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Backward Mapping the Standards, education begins at conception

By Greg Sampson

If there’s one thing we hear over and over about the Common Core, it’s about the goal of having every child “college and career ready,” and that’s why they mapped the standards backwards. That’s why they figured out what young adults need to know when they go off to college and worked out what they needed to learn at each grade level from 12 to 11 to 10 to … kindergarten.

That’s why we demand that kindergarten and first grade children solve word problems in math before they have learned to read.

SCREEECH! I’m dragging the needle across the vinyl record to stop the seductive siren song. (OK, I’m also revealing my age to a generation that only knows music as one-song downloads to a smartphone. ‘Cause even the iPod is ancient history to today’s children.)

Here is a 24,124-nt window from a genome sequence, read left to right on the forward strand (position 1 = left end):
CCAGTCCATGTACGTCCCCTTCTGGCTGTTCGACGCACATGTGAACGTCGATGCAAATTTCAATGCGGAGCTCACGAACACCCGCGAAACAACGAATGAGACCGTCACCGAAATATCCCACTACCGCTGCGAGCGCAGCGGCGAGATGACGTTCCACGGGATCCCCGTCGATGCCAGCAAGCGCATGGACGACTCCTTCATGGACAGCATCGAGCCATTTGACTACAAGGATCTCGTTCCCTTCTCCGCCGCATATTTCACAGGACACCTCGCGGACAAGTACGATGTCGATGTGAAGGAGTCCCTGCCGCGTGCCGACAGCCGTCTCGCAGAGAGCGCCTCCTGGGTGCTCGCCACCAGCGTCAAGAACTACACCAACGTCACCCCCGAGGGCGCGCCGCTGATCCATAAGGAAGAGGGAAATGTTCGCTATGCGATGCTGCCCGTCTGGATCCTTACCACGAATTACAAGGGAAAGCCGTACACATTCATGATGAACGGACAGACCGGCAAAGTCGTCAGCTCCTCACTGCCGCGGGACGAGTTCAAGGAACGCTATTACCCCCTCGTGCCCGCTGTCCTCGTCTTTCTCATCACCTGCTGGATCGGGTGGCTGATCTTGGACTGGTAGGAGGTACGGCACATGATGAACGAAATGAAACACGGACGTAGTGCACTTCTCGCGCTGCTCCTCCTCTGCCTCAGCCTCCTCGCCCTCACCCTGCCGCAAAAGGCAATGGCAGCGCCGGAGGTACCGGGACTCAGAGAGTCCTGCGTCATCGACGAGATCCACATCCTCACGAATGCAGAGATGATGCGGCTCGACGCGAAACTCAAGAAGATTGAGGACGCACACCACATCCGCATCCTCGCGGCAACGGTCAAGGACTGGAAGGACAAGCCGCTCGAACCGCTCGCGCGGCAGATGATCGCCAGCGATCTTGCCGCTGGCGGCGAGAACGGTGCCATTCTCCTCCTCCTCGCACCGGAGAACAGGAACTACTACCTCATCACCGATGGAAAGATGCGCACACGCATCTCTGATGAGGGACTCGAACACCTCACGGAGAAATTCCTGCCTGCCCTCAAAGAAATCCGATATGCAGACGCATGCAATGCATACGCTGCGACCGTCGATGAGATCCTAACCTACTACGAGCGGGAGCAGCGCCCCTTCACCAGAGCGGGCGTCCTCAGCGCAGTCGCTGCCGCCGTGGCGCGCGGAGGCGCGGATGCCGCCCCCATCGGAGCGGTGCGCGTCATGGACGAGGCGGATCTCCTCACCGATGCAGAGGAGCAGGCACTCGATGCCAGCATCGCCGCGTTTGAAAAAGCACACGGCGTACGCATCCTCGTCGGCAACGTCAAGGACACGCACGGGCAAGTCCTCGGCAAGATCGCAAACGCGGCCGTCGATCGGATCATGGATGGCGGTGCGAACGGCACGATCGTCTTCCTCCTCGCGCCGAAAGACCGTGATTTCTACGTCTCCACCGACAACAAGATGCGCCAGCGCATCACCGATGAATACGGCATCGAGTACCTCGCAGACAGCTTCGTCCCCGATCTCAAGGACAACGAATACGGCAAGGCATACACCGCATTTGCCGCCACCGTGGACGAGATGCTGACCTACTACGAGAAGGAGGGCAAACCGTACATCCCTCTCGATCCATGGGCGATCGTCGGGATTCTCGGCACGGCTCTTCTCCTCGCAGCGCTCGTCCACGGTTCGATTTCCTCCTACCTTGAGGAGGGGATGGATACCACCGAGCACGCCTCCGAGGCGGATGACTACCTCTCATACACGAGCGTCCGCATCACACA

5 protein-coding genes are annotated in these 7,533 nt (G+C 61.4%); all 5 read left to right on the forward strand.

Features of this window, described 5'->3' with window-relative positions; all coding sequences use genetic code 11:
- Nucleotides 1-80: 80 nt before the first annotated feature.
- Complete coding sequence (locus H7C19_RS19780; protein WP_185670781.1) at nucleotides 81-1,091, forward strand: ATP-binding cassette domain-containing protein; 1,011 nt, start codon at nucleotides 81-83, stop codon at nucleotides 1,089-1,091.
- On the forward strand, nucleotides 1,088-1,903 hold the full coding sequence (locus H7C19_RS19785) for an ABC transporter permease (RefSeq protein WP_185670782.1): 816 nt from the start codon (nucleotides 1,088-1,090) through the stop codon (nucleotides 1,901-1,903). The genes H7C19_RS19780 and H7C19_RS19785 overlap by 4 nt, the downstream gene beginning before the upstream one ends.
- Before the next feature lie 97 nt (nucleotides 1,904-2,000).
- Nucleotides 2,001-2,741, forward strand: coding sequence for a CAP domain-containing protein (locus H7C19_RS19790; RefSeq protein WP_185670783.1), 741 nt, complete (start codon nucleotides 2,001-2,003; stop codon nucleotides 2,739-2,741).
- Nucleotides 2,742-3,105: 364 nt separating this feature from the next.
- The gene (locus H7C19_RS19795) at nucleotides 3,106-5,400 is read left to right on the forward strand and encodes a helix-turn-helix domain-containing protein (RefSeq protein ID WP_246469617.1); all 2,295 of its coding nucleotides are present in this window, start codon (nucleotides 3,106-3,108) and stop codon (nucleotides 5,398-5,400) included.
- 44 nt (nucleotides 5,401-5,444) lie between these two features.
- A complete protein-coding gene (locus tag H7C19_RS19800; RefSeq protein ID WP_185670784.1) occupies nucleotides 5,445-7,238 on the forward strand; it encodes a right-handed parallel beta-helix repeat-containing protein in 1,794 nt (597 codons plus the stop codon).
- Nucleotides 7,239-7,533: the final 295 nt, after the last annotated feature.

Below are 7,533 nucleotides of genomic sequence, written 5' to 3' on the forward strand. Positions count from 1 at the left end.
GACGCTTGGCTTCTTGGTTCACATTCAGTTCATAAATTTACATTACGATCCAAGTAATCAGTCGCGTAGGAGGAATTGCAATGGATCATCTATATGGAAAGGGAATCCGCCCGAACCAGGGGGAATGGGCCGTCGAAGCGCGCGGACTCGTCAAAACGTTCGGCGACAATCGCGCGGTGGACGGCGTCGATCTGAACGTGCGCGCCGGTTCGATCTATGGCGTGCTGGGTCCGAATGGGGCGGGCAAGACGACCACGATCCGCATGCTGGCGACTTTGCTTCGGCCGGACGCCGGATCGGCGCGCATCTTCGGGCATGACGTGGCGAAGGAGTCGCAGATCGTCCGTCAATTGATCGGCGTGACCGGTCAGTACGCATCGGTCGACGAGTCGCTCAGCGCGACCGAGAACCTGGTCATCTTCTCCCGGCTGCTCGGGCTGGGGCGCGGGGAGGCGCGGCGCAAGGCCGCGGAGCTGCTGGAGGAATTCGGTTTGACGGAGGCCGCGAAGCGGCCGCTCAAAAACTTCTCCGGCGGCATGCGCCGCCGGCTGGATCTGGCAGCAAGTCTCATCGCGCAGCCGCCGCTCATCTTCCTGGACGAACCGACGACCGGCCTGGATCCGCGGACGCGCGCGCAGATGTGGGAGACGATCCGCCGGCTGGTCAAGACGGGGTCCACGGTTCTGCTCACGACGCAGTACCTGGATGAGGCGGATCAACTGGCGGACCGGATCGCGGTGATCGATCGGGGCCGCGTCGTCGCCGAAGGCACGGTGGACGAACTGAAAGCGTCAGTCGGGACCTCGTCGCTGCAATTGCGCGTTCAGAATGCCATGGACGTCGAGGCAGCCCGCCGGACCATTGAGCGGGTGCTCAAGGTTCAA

Nope, the song continues in our heads because like the Muzak on the elevator, we can’t turn it off.

So why stop at Kindergarten? Let’s backward map those standards into Pre-K and younger. Let’s go all the way back. Education starts at conception. What should pregnant women be reading to their wombs so that their children are born college and career ready?!

Oh, I’m being ridiculous. I’ll accept the criticism in spite of my satire because that means you admit there is a point where children aren’t able to learn something beyond their stage of life.

We have to know where that point is.

Which is why educational standards should be built from the beginning up, not the end down.

The Common Core is something in which to wrap last night’s fish dinner remains and put into the trash.

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